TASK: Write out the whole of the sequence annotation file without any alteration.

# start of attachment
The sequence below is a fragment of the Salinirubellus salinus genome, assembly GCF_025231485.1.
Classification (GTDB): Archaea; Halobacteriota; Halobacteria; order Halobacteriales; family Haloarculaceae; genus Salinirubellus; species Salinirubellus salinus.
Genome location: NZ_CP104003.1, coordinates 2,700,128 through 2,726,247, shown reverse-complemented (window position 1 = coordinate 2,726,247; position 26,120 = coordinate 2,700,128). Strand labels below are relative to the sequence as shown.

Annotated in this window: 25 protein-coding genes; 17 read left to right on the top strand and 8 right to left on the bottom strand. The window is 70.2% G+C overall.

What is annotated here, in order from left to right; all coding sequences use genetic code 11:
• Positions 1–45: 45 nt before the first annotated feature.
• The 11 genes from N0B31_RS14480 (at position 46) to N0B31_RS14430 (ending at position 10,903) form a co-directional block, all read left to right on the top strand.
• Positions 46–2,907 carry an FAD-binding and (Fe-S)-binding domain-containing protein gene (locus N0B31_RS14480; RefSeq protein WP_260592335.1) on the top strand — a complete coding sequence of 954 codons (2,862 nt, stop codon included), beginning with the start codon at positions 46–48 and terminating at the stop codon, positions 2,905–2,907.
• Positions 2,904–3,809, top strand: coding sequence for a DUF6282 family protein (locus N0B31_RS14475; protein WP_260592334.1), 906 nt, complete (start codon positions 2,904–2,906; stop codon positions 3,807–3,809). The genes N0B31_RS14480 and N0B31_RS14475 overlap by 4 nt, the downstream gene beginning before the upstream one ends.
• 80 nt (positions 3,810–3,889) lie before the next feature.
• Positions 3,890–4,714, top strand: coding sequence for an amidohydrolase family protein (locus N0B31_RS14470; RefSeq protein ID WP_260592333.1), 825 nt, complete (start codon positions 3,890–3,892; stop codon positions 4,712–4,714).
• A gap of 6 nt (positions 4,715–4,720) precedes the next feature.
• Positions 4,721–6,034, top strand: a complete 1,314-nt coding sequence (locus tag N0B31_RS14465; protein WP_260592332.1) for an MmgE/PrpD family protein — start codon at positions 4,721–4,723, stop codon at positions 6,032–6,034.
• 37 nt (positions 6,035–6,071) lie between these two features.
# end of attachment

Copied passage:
The sequence below is a fragment of the Salinirubellus salinus genome, assembly GCF_025231485.1.
Classification (GTDB): Archaea; Halobacteriota; Halobacteria; order Halobacteriales; family Haloarculaceae; genus Salinirubellus; species Salinirubellus salinus.
Genome location: NZ_CP104003.1, coordinates 2,700,128 through 2,726,247, shown reverse-complemented (window position 1 = coordinate 2,726,247; position 26,120 = coordinate 2,700,128). Strand labels below are relative to the sequence as shown.

Annotated in this window: 25 protein-coding genes; 17 read left to right on the top strand and 8 right to left on the bottom strand. The window is 70.2% G+C overall.

What is annotated here, in order from left to right; all coding sequences use genetic code 11:
• Positions 1–45: 45 nt before the first annotated feature.
• The 11 genes from N0B31_RS14480 (at position 46) to N0B31_RS14430 (ending at position 10,903) form a co-directional block, all read left to right on the top strand.
• Positions 46–2,907 carry an FAD-binding and (Fe-S)-binding domain-containing protein gene (locus N0B31_RS14480; RefSeq protein WP_260592335.1) on the top strand — a complete coding sequence of 954 codons (2,862 nt, stop codon included), beginning with the start codon at positions 46–48 and terminating at the stop codon, positions 2,905–2,907.
• Positions 2,904–3,809, top strand: coding sequence for a DUF6282 family protein (locus N0B31_RS14475; protein WP_260592334.1), 906 nt, complete (start codon positions 2,904–2,906; stop codon positions 3,807–3,809). The genes N0B31_RS14480 and N0B31_RS14475 overlap by 4 nt, the downstream gene beginning before the upstream one ends.
• 80 nt (positions 3,810–3,889) lie before the next feature.
• Positions 3,890–4,714, top strand: coding sequence for an amidohydrolase family protein (locus N0B31_RS14470; RefSeq protein ID WP_260592333.1), 825 nt, complete (start codon positions 3,890–3,892; stop codon positions 4,712–4,714).
• A gap of 6 nt (positions 4,715–4,720) precedes the next feature.
• Positions 4,721–6,034, top strand: a complete 1,314-nt coding sequence (locus tag N0B31_RS14465; protein WP_260592332.1) for an MmgE/PrpD family protein — start codon at positions 4,721–4,723, stop codon at positions 6,032–6,034.
• 37 nt (positions 6,035–6,071) lie between these two features.